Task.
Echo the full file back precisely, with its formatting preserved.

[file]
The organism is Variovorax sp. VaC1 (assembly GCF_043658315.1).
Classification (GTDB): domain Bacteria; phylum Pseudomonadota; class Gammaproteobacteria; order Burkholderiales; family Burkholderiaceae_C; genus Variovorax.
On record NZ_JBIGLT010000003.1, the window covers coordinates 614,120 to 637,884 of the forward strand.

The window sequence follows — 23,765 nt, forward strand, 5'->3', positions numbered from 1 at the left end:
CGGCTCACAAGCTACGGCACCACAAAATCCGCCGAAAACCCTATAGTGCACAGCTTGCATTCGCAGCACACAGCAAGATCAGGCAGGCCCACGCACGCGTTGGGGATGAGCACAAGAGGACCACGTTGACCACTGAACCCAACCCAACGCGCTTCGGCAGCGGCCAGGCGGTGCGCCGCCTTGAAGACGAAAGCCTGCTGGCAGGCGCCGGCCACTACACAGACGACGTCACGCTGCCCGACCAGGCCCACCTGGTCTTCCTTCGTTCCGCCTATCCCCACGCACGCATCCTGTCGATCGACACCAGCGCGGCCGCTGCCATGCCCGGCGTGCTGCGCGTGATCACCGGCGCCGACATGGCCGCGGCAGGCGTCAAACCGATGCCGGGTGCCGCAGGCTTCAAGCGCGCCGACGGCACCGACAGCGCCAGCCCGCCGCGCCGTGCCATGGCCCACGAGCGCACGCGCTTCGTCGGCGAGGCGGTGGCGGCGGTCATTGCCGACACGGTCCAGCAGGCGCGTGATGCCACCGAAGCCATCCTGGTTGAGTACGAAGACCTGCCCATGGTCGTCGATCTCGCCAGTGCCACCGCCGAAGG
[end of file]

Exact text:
The organism is Variovorax sp. VaC1 (assembly GCF_043658315.1).
Classification (GTDB): domain Bacteria; phylum Pseudomonadota; class Gammaproteobacteria; order Burkholderiales; family Burkholderiaceae_C; genus Variovorax.
On record NZ_JBIGLT010000003.1, the window covers coordinates 614,120 to 637,884 of the forward strand.

The window sequence follows — 23,765 nt, forward strand, 5'->3', positions numbered from 1 at the left end:
CGGCTCACAAGCTACGGCACCACAAAATCCGCCGAAAACCCTATAGTGCACAGCTTGCATTCGCAGCACACAGCAAGATCAGGCAGGCCCACGCACGCGTTGGGGATGAGCACAAGAGGACCACGTTGACCACTGAACCCAACCCAACGCGCTTCGGCAGCGGCCAGGCGGTGCGCCGCCTTGAAGACGAAAGCCTGCTGGCAGGCGCCGGCCACTACACAGACGACGTCACGCTGCCCGACCAGGCCCACCTGGTCTTCCTTCGTTCCGCCTATCCCCACGCACGCATCCTGTCGATCGACACCAGCGCGGCCGCTGCCATGCCCGGCGTGCTGCGCGTGATCACCGGCGCCGACATGGCCGCGGCAGGCGTCAAACCGATGCCGGGTGCCGCAGGCTTCAAGCGCGCCGACGGCACCGACAGCGCCAGCCCGCCGCGCCGTGCCATGGCCCACGAGCGCACGCGCTTCGTCGGCGAGGCGGTGGCGGCGGTCATTGCCGACACGGTCCAGCAGGCGCGTGATGCCACCGAAGCCATCCTGGTTGAGTACGAAGACCTGCCCATGGTCGTCGATCTCGCCAGTGCCACCGCCGAAGG